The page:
Director: Takeshi Kitano
Notable Cast: Takeshi Kitano, Toshiyuki Nishida, Ren Osugi, Tatsuo Nadaka, Ken Mitsuichi
While it would seem that Takeshi Kitano’s return to the yakuza genre with his Outrage films has met mixed reaction from fans, since the release of Outrage in 2010, I have been quite the fan. Each of the previous two films, the second one being Outrage Beyond, has seen Kitano blend a fantastic homage to 70s exploitative yakuza films with that of a modern sense of uplifted artistry. He does it with a refined sense of drama and pitch-black humor. When it was finally announced that a third entry would seal off his trilogy of films, I couldn’t have been happier. To make matters even better, Outrage Coda is another impressive addition to the series that sees its protagonist Otomo, played once again by director Kitano, who is again pulled back into the sleazy world of the businessmen yakuza. This third entry retains the same qualities as the first two and finishes off the trilogy in the only way that it could possibly end with strong execution and a sense of self awareness.
What I have always found fascinating about these films, and Outrage Coda hammers it down once again with a concussive gun shot, is how these films feel like the perfect modernization of the classic Kinji Fukasaku yakuza films from the 1970s, particularly those from the Battles Without Honor and Humanity series. The core foundational elements remain the same as the audience finds themselves thrust into the middle of building tensions between rival yakuza groups where our non-hero Otomo once again acts as a catalyst to a narrative that eventually erupts into plenty of shocking twists and violent turns. Like the previous two entries, Coda is a film that is built with dynamic ensemble work, perfectly cast to make characters immediately recognizable by their small traits since they all essentially exist as older Japanese men in muted shades of grey or black suits. For action fans, Coda may come off as a tad boring since most of the film is spent in rooms with characters plotting against one another or changing the narrative to try and best fit their needs. The film builds and builds within that narrative to get all of the characters at their breaking point and Kitano does an admirable job at keeping the pacing while doing so. The intensity of the film that’s punctuated by the sequences of insanely violent action is the key to understanding some of the main themes of the characters. Don’t let the elongated character and plot building of the first and second acts trick you, they are just part of how the film ignites the fuse.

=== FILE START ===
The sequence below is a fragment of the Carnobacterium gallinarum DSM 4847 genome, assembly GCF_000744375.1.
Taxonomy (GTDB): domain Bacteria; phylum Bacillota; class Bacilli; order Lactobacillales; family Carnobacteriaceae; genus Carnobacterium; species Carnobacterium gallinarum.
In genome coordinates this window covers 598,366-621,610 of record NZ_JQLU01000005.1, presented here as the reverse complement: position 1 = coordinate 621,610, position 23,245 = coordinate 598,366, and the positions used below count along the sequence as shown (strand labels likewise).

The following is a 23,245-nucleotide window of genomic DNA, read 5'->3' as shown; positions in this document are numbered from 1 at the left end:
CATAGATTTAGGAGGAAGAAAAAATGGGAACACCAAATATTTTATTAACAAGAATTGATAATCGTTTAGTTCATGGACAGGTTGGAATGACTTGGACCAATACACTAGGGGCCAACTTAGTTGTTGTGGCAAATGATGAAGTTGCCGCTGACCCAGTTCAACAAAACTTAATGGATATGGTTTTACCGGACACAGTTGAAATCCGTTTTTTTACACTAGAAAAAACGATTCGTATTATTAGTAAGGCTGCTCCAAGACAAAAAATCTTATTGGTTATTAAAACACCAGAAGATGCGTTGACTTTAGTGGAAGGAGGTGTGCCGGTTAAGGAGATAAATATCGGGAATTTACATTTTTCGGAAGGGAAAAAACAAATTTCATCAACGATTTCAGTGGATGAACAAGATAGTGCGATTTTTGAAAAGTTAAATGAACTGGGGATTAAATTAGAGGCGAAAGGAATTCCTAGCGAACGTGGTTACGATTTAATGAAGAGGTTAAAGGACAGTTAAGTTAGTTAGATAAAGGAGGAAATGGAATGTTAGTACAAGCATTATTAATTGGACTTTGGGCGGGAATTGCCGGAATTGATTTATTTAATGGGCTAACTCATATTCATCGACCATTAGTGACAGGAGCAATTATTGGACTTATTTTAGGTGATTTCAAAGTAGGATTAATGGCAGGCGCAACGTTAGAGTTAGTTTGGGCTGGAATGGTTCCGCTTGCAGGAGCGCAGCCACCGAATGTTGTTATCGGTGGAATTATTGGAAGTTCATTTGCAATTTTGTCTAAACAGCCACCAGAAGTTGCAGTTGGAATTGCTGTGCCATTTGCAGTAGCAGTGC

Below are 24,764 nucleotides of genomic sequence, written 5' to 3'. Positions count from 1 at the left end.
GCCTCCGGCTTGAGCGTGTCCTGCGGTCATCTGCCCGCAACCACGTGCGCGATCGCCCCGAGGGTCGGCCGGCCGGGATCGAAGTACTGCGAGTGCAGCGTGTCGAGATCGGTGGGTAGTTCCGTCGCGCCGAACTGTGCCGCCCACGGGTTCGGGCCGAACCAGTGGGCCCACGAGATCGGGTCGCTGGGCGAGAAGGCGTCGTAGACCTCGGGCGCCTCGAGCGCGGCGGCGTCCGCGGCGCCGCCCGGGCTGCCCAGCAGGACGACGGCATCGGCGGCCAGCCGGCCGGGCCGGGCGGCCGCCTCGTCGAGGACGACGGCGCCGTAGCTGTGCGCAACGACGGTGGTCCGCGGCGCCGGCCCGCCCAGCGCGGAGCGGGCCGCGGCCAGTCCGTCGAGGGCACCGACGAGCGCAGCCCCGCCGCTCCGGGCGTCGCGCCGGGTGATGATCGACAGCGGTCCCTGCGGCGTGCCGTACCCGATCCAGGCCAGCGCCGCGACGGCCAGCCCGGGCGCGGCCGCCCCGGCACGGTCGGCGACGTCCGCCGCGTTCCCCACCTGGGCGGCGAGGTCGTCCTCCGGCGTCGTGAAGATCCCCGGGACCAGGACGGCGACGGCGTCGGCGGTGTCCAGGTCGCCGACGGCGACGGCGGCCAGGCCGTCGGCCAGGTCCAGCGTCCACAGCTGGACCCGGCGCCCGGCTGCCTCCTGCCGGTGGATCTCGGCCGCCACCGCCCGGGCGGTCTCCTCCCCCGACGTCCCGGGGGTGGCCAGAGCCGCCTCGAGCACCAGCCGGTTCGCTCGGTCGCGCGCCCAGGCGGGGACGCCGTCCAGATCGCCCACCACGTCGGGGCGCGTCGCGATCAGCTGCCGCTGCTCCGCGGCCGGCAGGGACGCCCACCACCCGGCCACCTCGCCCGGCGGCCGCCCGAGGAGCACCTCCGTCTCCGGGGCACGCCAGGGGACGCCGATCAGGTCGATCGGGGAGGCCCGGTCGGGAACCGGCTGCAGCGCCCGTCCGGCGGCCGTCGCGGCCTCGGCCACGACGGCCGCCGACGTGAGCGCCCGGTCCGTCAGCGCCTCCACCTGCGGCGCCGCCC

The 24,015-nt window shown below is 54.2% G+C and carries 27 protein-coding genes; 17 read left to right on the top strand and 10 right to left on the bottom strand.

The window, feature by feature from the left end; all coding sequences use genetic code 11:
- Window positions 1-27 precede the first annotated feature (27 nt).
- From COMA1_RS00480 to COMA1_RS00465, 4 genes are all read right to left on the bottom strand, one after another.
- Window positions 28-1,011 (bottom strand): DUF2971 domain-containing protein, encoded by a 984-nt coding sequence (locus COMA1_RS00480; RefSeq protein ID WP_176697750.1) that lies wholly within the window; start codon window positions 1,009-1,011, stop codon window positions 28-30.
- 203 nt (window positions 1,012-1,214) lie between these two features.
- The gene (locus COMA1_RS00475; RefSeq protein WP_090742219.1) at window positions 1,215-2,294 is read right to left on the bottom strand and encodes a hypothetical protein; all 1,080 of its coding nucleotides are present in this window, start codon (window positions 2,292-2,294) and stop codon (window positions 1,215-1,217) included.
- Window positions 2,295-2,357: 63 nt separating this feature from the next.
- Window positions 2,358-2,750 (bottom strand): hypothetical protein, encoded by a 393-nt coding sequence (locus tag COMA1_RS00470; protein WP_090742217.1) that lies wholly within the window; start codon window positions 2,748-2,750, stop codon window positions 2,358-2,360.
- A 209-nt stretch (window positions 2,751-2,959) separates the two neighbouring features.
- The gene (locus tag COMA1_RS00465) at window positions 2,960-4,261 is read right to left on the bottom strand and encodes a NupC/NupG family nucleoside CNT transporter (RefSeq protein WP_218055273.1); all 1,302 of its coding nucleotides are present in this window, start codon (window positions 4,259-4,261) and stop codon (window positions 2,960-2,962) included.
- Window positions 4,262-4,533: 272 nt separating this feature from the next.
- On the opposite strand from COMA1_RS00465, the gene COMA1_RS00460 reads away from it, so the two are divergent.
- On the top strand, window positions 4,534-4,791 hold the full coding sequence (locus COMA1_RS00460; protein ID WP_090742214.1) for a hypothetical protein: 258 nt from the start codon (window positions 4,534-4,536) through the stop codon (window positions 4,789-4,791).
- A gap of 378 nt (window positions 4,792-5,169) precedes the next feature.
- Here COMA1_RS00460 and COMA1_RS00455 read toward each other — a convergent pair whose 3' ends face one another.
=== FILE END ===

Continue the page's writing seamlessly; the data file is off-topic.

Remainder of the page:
This is where Kitano allows his directorial style to elevate the material. Seeing a bunch of yakuza gangsters plot and execute is hardly anything new, but his sense of minimalism in style in the film actually helps the audience along. The score is this kind of low-key percussive underlining to Coda, the performances are nuanced and subtle for most of the film, and his ability to keep the momentum of the film while it seemingly sets up all of the pieces is impressive. It can take a bit too long in certain scenes and there is a slew of secondary characters that pop in with little back story or pop out with little to tie off that can be frustrating at times, but it ultimately works. The film could have easily been a snore-fest, but Kitano handles the material with an intentioned finesse that works for it and handles the material with a strange honesty and effective nod to the horrific humor of the characters and events. In this regard, the film accomplishes its task.
Perhaps the largest issues that Coda has to deal with is that the film doesn’t quite feel like the finale to a trilogy that goes with making that claim. It certainly ties up some loose ends of various characters and organizations that have come to the table over the last two films, but Coda feels less like a finale and more like one more chapter in the series. Coda does have a few surprises up its sleeves for the third act (those I will not spoil, although it does take some intriguing spins) and yet as the credits rolled the tone of the film was not that the story was done, but that it was simply one more piece of the puzzle. Granted, there’s a large part of how Kitano makes films that would indicate that this was the intent, particularly in how he likes to pull expectations and defy them, but for expectations for some kind of grand gesture or finale, this film does not adhere to that and for me it left a tone that was a little flat.
In the end though, Outrage Coda is another very entertaining and solidly built entry into Kitano’s throwback yakuza series. The film is built on effective dramatic weight, the build and release of the narrative works to maximum impact, and it features some impressive execution of its minimalist style that benefits the material and slew of disgusting characters. Fans of the previous two will definitely want to finish off the trilogy (hopefully it gets a full US release sooner rather than later) even if it leaves a few too many threads and aspects open to truly close it out.
Written By Matt Reifschneider